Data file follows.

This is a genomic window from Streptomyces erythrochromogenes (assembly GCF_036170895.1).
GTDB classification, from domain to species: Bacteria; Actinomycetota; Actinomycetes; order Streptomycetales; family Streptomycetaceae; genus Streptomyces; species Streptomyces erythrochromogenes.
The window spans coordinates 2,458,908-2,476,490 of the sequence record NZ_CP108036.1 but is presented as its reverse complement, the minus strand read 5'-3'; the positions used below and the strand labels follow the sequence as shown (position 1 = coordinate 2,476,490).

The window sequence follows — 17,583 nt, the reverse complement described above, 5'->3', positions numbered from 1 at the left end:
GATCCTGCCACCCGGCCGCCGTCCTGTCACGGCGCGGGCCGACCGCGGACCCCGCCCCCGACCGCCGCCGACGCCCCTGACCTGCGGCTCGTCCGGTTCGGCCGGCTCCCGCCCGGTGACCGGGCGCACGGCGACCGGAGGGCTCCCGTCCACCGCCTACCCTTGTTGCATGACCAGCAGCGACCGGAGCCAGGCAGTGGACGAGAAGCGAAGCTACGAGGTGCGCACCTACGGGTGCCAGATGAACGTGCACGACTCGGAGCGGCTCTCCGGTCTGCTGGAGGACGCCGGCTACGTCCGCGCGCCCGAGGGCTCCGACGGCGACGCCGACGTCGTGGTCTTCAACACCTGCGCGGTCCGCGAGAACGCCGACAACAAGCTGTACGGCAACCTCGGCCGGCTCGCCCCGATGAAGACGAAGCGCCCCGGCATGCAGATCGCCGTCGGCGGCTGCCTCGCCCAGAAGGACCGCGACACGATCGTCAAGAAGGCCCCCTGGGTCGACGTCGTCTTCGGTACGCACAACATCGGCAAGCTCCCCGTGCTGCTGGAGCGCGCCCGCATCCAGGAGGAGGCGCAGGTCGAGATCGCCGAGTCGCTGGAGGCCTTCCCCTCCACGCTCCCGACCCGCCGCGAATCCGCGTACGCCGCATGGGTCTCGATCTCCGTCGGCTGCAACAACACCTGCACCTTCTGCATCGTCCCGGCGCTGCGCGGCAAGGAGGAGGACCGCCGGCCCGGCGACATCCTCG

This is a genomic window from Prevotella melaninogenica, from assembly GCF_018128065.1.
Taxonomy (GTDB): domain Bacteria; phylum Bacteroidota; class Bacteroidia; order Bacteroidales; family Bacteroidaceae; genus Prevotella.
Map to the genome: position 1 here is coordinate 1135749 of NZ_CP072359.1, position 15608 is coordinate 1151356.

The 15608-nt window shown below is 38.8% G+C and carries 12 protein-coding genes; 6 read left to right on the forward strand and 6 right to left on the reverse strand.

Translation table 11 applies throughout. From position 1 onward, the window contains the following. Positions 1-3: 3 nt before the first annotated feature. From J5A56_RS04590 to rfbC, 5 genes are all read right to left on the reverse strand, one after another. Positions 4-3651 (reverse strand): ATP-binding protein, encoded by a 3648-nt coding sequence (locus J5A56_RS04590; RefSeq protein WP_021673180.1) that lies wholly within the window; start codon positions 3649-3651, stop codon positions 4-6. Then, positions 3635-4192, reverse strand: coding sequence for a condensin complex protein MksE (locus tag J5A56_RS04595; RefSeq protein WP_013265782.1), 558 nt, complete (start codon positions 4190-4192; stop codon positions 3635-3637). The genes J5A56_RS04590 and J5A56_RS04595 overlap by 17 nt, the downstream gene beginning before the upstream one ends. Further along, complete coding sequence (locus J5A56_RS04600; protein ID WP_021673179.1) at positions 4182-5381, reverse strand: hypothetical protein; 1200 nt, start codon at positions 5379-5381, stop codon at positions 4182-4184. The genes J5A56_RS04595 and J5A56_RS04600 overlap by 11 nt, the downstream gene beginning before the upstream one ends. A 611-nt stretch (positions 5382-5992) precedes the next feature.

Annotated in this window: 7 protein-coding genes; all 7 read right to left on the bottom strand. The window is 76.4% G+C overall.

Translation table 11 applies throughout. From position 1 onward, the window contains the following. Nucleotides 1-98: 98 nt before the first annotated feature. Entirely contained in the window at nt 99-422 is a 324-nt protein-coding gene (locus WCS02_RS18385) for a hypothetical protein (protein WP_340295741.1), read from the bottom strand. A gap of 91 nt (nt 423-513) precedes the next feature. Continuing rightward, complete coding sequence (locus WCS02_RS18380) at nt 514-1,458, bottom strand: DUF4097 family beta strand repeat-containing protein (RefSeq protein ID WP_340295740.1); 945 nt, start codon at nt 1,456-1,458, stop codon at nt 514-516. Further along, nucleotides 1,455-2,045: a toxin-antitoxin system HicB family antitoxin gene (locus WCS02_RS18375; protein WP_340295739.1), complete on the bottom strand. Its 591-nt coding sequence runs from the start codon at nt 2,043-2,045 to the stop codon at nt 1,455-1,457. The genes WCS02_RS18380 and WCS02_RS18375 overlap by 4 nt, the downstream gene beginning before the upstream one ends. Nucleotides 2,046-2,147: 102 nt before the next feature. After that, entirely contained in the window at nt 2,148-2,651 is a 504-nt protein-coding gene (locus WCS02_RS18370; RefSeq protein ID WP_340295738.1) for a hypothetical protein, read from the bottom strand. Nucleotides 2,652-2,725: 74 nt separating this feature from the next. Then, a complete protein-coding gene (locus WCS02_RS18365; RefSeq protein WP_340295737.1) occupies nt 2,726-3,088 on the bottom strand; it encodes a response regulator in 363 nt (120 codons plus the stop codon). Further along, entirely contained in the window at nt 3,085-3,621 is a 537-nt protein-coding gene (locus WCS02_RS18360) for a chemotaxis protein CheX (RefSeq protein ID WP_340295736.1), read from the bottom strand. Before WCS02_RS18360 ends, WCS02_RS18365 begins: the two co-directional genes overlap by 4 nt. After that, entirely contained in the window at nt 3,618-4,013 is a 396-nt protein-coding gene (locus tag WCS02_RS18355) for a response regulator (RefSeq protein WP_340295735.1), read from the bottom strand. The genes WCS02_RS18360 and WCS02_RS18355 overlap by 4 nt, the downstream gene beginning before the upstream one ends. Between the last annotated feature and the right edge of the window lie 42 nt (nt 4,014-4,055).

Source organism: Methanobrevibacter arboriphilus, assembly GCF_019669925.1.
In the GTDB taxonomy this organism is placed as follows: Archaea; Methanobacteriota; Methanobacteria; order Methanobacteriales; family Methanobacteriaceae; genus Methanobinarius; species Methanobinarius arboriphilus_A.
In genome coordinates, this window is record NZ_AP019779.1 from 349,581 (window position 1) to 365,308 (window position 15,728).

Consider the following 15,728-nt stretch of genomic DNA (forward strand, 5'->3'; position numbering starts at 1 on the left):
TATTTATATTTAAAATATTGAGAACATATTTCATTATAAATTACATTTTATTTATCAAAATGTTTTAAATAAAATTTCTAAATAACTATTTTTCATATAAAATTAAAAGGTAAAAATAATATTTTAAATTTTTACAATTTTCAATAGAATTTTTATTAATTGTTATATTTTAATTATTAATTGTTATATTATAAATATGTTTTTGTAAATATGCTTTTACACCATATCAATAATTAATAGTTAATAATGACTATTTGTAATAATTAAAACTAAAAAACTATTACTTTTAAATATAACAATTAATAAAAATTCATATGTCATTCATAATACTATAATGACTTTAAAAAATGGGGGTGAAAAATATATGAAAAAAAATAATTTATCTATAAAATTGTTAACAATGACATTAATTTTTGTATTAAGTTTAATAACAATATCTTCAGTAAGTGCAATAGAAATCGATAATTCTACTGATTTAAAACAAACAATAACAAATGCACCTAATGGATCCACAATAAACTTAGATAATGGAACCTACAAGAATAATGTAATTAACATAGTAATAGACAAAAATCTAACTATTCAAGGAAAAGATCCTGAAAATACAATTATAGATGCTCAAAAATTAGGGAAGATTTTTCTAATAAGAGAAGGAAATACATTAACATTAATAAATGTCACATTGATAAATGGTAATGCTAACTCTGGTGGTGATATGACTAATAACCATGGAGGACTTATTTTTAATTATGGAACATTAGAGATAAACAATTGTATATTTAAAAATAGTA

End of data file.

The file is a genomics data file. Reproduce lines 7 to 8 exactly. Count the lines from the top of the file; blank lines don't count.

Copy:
Taxonomy (GTDB): domain Bacteria; phylum Bacteroidota; class Bacteroidia; order Bacteroidales; family Bacteroidaceae; genus Prevotella.
Map to the genome: position 1 here is coordinate 1135749 of NZ_CP072359.1, position 15608 is coordinate 1151356.